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I prefer not have a stern gland flexible hose .

One of the first jobs I did on my boat when I bought her 26 years ago was to get rid of that and fit a traditional stuffing box/bearing and a Centreflex coupling.

I have never had any reason to regret it.
 
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RupertW

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Hear hear !


All my boats had bilge pumps that emptied above the waterline.

I used to crew on a very old and long wooden boat that needed pumping every time anyone visited it. It pumped the water onto the deck and thence over the side.

I don’t like holes in boats (below the waterline)
I’ve 11 of them below or close enough to the waterline to be immersed when heeling and apart from one very silly incident I think they are well worth having for the convenience.
 

john_morris_uk

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I’ve 11 of them below or close enough to the waterline to be immersed when heeling and apart from one very silly incident I think they are well worth having for the convenience.
Counting the stern gland, echo sounder and log we’ve got 18 through hull fittings below the waterline plus six above the waterline. They’re all bronze with bronze or DZR valves below the waterline and all double clipped and maintained. I sleep very easily.
 

RupertW

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Counting the stern gland, echo sounder and log we’ve got 18 through hull fittings below the waterline plus six above the waterline. They’re all bronze with bronze or DZR valves below the waterline and all double clipped and maintained. I sleep very easily.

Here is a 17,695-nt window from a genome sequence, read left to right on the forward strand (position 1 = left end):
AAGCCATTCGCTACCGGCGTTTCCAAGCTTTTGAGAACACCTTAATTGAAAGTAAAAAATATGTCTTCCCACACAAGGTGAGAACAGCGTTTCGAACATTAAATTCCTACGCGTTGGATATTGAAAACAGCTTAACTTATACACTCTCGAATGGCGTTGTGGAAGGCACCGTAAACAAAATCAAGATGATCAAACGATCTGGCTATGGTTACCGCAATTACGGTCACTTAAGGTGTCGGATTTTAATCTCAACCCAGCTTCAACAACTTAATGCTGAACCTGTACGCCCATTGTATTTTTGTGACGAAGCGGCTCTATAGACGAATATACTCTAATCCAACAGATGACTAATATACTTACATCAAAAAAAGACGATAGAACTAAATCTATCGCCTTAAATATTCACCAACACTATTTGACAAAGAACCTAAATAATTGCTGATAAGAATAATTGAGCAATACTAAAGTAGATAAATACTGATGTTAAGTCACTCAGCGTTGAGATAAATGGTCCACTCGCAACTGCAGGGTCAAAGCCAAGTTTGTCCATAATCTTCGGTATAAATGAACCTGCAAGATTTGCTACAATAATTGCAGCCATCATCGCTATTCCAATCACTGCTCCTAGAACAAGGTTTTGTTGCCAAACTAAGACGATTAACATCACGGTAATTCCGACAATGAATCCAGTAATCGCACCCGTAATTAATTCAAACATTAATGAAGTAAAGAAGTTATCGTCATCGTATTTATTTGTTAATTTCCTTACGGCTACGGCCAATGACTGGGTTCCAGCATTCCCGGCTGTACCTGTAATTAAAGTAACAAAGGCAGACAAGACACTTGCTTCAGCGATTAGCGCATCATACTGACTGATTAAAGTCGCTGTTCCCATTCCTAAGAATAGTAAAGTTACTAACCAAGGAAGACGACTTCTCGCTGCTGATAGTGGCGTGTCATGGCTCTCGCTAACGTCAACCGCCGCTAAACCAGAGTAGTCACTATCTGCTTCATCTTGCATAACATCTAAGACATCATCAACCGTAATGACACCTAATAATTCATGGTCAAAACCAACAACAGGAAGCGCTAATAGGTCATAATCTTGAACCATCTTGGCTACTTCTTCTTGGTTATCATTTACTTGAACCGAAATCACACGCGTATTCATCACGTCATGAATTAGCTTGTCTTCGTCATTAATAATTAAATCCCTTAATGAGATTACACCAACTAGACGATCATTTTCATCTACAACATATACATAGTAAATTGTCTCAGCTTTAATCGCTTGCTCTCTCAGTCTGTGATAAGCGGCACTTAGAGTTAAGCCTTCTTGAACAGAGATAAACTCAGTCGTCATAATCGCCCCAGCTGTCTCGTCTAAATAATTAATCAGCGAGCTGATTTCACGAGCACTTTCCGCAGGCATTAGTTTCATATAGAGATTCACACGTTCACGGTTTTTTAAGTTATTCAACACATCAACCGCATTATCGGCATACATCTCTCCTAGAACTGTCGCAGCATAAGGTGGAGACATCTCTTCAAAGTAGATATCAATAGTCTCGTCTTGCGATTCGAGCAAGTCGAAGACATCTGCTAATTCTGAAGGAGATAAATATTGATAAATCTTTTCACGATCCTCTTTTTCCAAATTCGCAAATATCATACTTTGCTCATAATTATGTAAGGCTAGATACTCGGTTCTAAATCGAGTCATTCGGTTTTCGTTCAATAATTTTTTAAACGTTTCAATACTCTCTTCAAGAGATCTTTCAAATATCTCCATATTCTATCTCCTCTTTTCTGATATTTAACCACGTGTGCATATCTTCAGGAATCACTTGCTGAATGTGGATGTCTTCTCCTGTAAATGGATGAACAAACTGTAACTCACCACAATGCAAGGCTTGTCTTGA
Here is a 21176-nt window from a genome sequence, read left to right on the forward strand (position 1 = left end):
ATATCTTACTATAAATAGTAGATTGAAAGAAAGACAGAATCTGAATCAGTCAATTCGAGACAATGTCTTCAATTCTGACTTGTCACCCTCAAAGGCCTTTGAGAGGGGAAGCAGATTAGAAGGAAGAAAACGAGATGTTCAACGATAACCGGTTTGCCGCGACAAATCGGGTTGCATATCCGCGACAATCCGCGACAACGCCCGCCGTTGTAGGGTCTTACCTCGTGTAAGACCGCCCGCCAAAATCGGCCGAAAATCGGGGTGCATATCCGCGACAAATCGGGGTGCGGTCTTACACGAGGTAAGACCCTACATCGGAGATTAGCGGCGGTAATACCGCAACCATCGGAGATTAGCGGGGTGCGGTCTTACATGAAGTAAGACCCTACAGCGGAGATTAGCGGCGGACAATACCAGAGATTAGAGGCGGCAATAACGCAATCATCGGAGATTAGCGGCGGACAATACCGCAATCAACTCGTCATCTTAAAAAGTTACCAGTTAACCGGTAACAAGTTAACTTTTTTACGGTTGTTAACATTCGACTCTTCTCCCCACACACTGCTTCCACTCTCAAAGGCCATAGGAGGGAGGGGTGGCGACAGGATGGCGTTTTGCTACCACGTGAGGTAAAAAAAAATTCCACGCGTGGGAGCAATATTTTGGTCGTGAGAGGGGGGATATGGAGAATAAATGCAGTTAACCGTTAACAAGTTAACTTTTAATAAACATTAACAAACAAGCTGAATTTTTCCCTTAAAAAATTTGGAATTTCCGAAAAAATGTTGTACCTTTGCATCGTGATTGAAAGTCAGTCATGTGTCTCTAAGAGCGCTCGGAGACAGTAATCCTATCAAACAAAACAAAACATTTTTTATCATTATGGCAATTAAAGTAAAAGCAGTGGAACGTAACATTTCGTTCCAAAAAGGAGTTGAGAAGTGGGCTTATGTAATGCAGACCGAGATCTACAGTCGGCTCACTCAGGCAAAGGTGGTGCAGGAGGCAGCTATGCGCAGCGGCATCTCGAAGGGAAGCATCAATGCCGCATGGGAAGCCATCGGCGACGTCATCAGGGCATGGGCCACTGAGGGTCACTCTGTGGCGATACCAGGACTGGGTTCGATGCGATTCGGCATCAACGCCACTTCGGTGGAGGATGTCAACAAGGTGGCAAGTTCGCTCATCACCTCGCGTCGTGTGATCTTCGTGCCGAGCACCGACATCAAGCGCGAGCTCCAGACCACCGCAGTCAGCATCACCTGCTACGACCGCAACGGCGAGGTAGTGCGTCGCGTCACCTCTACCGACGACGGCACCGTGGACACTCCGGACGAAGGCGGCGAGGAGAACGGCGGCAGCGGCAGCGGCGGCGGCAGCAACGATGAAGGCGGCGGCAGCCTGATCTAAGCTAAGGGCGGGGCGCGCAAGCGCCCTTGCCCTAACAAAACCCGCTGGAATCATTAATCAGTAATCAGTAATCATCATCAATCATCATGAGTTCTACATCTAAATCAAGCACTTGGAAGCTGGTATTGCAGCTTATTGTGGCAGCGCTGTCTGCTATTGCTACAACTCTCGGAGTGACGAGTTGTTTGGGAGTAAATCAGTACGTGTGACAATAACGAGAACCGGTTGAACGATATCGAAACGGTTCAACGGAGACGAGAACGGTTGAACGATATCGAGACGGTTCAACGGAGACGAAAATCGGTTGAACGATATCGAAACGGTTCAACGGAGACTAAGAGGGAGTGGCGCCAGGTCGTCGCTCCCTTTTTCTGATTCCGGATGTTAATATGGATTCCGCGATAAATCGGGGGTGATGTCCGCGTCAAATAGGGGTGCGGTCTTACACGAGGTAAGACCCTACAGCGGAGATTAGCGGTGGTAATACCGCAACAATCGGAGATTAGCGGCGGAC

I raise mine to 14 with your additions and the major leak incidents then to two after a stern gland leak a couple of years ago.
 

john_morris_uk

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I raise mine to 14 with your additions and the major leak incidents then to two after a stern gland leak a couple of years ago.
We used to have 14 but we added a generator and a watermaker. Our generator has a water separator that discharges below the waterline. Dry cooled exhaust gases through a fitting above the waterline. (Makes it super quiet.) Another five holes in the hull. We’re obviously in mortal danger… (I’ve realised I miscounted and the 18 in my previous post was wrong.)
 

RupertW

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We used to have 14 but we added a generator and a watermaker. Our generator has a water separator that discharges below the waterline. Dry cooled exhaust gases through a fitting above the waterline. (Makes it super quiet.) Another five holes in the hull. We’re obviously in mortal danger… (I’ve realised I miscounted and the 18 in my previous post was wrong.)
Have you found you need a generator in the Caribbean. So far our solar has been plenty.